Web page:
‘Beauty Queen of Leenane’: Northlight revives McDonagh play with a light touch

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Kate Fry (left) and Wendy Robie star in “The Beauty Queen of Leenane” at Northlight Theatre. | MICHAEL BROSILOW

The dark and darkly funny mother-daughter drama “The Beauty Queen of Leenane” premiered in 1996 and quickly put playwright Martin McDonagh on the worldwide map, as it were. McDonagh followed with a steady flow of entertaining plays, mostly set in Ireland where his parents were born and which he visited regularly from England, where he grew up. He also has written and directed a couple of films, most recently Oscar winner “Three Billboards Outside Ebbing, Missouri.”

‘THE BEAUTY QUEEN OF LEENANE’ ★★★ When: Through April 22 Where: Northlight Theater, 9501 Skokie Blvd., Skokie Tickets: $30 – $81 Info: northlight.org Run time: 2 hours, with one intermission

“The Beauty Queen of Leenane” premiered in Chicago in 1999 at Steppenwolf, starring Laurie Metcalf, and has frequently been revived, as it is now by Northlight Theatre, which has produced its share of McDonagh works over the years. Despite the distance of time between them, you can detect the same voice behind both this play and “Three Billboards,” even beyond the fact that, as with most of his titles, geography features prominently. McDonagh has always been a clever craftsman of twisty yarns, drawn to tales of remote small towns where everybody knows too much about everyone else. And you can see that he’s always been strong at crafting phenomenal female characters, some of the best roles of their kind, whose justified resentments live on the verge of overflowing.

In “Beauty Queen,” that fiery resentment comes in the form of Maureen Folan (Kate Fry), a 40-year-old spinster stuck at home with her outrageously demanding, house-bound, frequently vicious, 70-year-old mother Mag (Wendy Robie). Mag spends her days in her rocking chair (an image that can’t help evoking Samuel Beckett’s haunting short play “Rockaby”), watching TV and demanding that Maureen make her “Complan” – a powdered drink – and porridge. Maureen, who has kissed two men in her life, desperately wants more. She has taken to musing aloud to her mother about how she’d like to see her die. Dysfunction has turned to genuine mutual meanness, but at least there’s an equilibrium, until a potential romantic interest for Maureen unexpectedly returns to the scenic but economically depressed Leenane.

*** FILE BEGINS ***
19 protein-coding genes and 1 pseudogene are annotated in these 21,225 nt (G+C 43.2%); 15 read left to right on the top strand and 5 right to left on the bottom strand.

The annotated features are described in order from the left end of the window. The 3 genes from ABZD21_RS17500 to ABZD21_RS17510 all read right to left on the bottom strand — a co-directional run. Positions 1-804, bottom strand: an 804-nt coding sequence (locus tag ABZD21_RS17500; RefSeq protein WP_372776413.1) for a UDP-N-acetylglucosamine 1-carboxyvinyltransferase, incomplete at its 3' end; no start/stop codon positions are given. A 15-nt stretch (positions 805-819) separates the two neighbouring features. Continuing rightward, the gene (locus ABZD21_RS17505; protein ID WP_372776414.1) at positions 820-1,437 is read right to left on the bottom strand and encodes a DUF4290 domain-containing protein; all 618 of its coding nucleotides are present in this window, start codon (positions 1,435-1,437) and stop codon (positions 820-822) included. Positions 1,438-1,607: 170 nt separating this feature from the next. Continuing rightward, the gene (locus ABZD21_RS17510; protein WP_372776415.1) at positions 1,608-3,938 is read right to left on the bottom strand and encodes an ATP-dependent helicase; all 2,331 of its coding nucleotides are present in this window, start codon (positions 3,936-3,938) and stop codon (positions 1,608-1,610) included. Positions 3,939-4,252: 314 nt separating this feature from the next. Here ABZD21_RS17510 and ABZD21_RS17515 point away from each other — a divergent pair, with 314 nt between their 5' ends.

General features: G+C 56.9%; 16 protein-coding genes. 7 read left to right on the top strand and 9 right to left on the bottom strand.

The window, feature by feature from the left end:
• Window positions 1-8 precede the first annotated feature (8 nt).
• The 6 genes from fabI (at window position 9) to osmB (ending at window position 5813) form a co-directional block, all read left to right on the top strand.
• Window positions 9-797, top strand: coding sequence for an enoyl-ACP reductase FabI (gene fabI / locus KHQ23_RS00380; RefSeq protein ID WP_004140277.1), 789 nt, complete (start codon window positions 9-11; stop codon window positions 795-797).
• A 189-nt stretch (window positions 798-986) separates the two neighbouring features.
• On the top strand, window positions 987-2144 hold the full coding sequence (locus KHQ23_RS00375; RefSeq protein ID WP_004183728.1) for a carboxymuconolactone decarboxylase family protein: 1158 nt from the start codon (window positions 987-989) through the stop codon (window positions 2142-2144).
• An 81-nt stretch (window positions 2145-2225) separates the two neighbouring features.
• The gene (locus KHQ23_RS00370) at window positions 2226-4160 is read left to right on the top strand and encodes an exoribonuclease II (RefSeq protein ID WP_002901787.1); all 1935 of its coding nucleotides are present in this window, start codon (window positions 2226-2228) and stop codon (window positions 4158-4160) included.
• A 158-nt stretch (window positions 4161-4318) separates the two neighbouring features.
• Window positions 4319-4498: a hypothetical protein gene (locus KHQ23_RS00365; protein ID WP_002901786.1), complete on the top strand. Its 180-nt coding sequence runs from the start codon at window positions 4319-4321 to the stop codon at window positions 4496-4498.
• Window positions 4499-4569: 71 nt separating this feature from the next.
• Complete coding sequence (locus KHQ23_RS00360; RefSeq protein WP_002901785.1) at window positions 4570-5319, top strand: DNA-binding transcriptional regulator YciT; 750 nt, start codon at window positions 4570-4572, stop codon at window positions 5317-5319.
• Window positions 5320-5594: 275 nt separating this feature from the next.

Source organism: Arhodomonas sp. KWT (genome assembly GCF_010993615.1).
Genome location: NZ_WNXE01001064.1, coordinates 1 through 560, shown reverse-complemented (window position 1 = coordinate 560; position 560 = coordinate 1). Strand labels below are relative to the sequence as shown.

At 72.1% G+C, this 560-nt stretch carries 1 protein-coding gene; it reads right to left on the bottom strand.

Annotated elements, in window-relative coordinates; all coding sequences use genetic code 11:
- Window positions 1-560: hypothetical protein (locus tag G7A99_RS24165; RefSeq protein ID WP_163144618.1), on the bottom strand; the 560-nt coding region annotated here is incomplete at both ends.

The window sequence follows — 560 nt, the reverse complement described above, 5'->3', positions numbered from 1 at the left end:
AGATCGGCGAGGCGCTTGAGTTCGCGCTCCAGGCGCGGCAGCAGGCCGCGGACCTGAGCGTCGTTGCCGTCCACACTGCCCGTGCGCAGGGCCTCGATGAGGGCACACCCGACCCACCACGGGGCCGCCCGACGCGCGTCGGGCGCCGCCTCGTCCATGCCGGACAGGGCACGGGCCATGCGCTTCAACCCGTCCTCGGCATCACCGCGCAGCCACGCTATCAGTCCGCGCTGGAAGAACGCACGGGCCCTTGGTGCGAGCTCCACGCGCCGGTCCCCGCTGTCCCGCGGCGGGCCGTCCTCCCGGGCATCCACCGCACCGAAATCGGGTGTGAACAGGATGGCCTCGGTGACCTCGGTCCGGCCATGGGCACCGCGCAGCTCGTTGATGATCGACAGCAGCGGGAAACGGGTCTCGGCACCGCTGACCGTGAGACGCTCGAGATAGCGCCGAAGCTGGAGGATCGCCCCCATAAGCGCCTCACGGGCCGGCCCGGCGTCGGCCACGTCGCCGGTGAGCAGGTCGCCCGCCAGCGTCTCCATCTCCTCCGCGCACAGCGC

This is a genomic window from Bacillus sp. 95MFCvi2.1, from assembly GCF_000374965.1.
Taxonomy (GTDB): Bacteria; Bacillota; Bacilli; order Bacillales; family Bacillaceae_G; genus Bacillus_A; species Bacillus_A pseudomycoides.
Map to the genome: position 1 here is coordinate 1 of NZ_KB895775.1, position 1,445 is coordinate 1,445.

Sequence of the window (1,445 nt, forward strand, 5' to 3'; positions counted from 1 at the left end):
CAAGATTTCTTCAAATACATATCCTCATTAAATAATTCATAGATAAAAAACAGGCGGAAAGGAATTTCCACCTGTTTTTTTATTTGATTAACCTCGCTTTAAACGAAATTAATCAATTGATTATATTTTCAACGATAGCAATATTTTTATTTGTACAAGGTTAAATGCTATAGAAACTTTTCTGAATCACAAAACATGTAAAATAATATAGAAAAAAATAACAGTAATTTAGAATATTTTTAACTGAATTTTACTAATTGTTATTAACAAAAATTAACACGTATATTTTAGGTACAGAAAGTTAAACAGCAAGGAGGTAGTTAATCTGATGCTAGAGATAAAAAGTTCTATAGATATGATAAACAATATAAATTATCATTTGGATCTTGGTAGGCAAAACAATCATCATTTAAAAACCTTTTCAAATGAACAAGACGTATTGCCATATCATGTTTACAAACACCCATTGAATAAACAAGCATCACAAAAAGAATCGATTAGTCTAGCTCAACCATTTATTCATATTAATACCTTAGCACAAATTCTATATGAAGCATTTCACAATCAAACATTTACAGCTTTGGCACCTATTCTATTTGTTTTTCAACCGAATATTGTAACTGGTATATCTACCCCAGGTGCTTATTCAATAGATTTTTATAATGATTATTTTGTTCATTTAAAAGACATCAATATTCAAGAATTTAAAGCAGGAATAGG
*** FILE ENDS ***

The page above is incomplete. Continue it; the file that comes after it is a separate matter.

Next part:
Director BJ Jones’ production is solid and makes interesting choices about some lighter elements of the play, but rarely becomes as deeply menacing as it could be. Both Fry and Robie are terrific – believable, honest actors always – but on opening night the electricity between them didn’t always sizzle. For example, there’s a scene where Maureen notices Mag is acting oddly and can tell, by staring in her eyes, that she’s holding back something big. The scene requires their entire history to be played at once, for us to feel Maureen’s capacity to read her mother like a book. Key moments pass quickly, the familial ability to shred all efforts at camouflage coming off more as contrivance than scary reality.

Bringing a lighter touch to the play, Jones and his designers avoid emphasizing the noirish atmospherics of other productions. Todd Rosenthal’s set – a roofless living space with water damage on the walls, cabinets showing exaggerated wear, and the linoleum creeping over the edge of the stage like moss – is most often lit by JR Lederle in an unshaded daytime brightness, as if there really were no roof. A storm sometimes expressionistically emphasized here seems like a minor shower.

All that said, the compelling story comes across, and performances can be subtle and beautiful, such as Fry’s multi-leveled aggressiveness and insecurity when Maureen brings home Pato Dooley (Nathan Hosner, with a properly keyed semi-worldly innocence) for a night of passion. And when Robie toys with Pato’s younger brother Ray (Casey Morris), a usually thankless role of a dutiful messenger that here comes off as the best expression of Leenane’s power over a person.

Morris’ Ray is a caged kid (although an adult) who can’t stay still and repeats all his long-held resentments every time he appears. It’s a convincing and funny performance, somewhere in between realistically exaggerated and stylized. But since Ray is the least emotionally invested character, the fact that his scenes come off as centerpieces doesn’t quite reflect the right balance of light and dark. Good thing McDonagh is good at both.

Steven Oxman is a Chicago-based freelance writer.

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